If you ever visit Beijing you must make time for the hutong. The word dates back to the time when Khublai Khan made Beijing his capital. At that time the word meant “well”, then it evolved to mean “narrow lane” in Mandarin but today, in English at least, it stands for those areas of one storey houses, giant trees and narrow alleyways where visitors can get a glimpse of life in “Old Beijing.” (And a craft beer and a vegan lunch, of which more later).
People who visited Beijing in the 1920s said it was like a garden: from a high point, perhaps on the walls that still surrounded the city, all you could see were trees. You can get a sense of that even today if you climb Jingshan hill, immediately behind the Forbidden City. Look south and the imperial yellow roofs of the hundreds of buildings of the former Palace gleam. Look north and west and you are surrounded by trees. Now imagine that stretching to the edges of the city…and lift your eyes to the mountains beyond.
The reason for all those trees was largely to do with the way the hutong areas were laid out. In Old Beijing, extended families lived in rectangular courtyard homes, known as “Siheyuan”. Four oblong buildings, one storey high and roofed with elegant grey tiles, were arranged on four sides of a central courtyard. In the middle of that courtyard would be a tree, which gave shade and – if it was a pomegranate – also signified good luck, prosperity and many children for the family. The rectangle of the siheyuan was always laid out strictly north-south; and which family members lived in which of the four buildings flanking the central courtyard was determined by tradition and feng shui.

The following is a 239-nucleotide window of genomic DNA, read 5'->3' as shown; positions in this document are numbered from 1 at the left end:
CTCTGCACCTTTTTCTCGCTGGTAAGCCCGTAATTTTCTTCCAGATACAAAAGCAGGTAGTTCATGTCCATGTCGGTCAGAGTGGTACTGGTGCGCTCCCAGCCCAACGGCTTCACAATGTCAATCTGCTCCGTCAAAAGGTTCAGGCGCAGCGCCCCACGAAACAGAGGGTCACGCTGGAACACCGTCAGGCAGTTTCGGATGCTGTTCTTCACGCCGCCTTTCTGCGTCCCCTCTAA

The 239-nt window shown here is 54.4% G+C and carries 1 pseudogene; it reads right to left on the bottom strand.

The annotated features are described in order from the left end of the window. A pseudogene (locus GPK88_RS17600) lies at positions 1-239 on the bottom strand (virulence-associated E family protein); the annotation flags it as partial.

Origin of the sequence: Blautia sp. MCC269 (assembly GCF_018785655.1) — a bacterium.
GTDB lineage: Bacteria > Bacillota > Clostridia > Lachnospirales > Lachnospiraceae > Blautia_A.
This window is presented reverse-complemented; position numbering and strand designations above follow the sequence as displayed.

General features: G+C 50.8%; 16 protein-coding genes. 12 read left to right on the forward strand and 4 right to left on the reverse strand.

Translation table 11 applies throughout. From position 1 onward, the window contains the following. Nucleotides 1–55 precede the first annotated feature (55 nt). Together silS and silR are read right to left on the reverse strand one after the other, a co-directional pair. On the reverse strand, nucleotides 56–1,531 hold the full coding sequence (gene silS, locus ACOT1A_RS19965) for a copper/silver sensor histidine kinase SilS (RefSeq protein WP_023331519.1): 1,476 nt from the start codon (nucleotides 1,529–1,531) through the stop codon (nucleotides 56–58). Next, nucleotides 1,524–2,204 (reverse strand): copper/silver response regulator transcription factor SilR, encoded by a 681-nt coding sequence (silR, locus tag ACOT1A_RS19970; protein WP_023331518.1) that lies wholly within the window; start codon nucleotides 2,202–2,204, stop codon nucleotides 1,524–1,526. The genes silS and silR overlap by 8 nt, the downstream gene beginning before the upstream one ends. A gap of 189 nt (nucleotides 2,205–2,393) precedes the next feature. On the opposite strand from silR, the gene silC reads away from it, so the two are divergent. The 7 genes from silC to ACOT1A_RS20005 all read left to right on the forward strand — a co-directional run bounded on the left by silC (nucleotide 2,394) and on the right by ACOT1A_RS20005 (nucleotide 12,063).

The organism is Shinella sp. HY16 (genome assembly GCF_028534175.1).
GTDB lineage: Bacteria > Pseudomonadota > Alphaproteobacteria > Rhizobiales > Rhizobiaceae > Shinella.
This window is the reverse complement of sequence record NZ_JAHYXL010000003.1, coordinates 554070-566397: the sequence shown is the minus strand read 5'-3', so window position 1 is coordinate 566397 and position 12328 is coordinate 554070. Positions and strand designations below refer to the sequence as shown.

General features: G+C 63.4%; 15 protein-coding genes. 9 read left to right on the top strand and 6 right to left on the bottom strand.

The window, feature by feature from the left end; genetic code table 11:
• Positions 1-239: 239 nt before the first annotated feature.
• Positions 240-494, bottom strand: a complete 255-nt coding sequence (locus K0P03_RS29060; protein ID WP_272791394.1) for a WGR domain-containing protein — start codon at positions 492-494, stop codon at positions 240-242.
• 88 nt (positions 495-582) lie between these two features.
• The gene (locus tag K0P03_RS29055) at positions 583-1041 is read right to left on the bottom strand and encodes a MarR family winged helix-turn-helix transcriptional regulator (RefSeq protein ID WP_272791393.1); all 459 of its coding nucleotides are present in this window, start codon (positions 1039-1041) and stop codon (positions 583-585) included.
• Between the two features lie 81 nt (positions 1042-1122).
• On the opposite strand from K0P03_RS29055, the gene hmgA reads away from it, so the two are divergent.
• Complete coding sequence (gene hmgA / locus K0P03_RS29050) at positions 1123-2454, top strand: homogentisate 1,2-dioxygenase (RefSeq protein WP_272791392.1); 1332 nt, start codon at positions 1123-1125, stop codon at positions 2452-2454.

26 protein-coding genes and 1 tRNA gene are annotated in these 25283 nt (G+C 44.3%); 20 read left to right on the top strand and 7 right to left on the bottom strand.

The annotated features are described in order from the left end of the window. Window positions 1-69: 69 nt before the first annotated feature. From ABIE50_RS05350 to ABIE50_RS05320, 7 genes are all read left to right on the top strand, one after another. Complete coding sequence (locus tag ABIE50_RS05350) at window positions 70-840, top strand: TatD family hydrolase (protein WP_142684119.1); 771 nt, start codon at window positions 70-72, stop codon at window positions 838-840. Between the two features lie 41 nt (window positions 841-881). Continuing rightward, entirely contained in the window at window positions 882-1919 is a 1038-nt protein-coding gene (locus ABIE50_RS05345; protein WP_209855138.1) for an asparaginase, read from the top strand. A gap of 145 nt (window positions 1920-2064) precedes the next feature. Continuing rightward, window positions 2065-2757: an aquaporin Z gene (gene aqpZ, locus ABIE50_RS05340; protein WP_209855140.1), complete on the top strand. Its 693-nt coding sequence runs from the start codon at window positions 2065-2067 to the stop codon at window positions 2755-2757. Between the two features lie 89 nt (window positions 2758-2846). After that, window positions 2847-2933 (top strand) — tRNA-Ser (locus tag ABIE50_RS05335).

As the siheyuan were built side by side, the courtyards created a grid system of narrow alleyways, the majority running east-west, but a few running south-north. From above all you would have seen would have been those trees…
Over the generations, with space in the capital at a premium, most of the central courtyards have been filled in with other buildings and large numbers of people, mostly not related, now live within the rectangle of each former siheyuan. Luckily most of the trees seem to have survived. To the visitor, catching a glimpse of shaded, ramshackle buildings through a half open door, it all looks very romantic. But I hear the old courtyard houses are chilly places to live in winter, and baking hot in summer; and of course they have few mod cons compared to the apartments most Beijingers live in today. In the last 50 years, and increasingly from the 1990s, the hutong have been demolished to make way for new development. In the years just before the 2008 Olympics, this redevelopment reached such a crescendo that many people in the city feared the hutong would disappear for ever. Luckily the city authorities realised in the time that these areas of traditional housing and living were as essential a part of Beijing’s long history and culture as the more impressive historical buildings and as a consequence worthy of protection. Now, a a considerable number have been earmarked for protection. And a steady process of renovation and modernisation – which some call gentrification – is under way.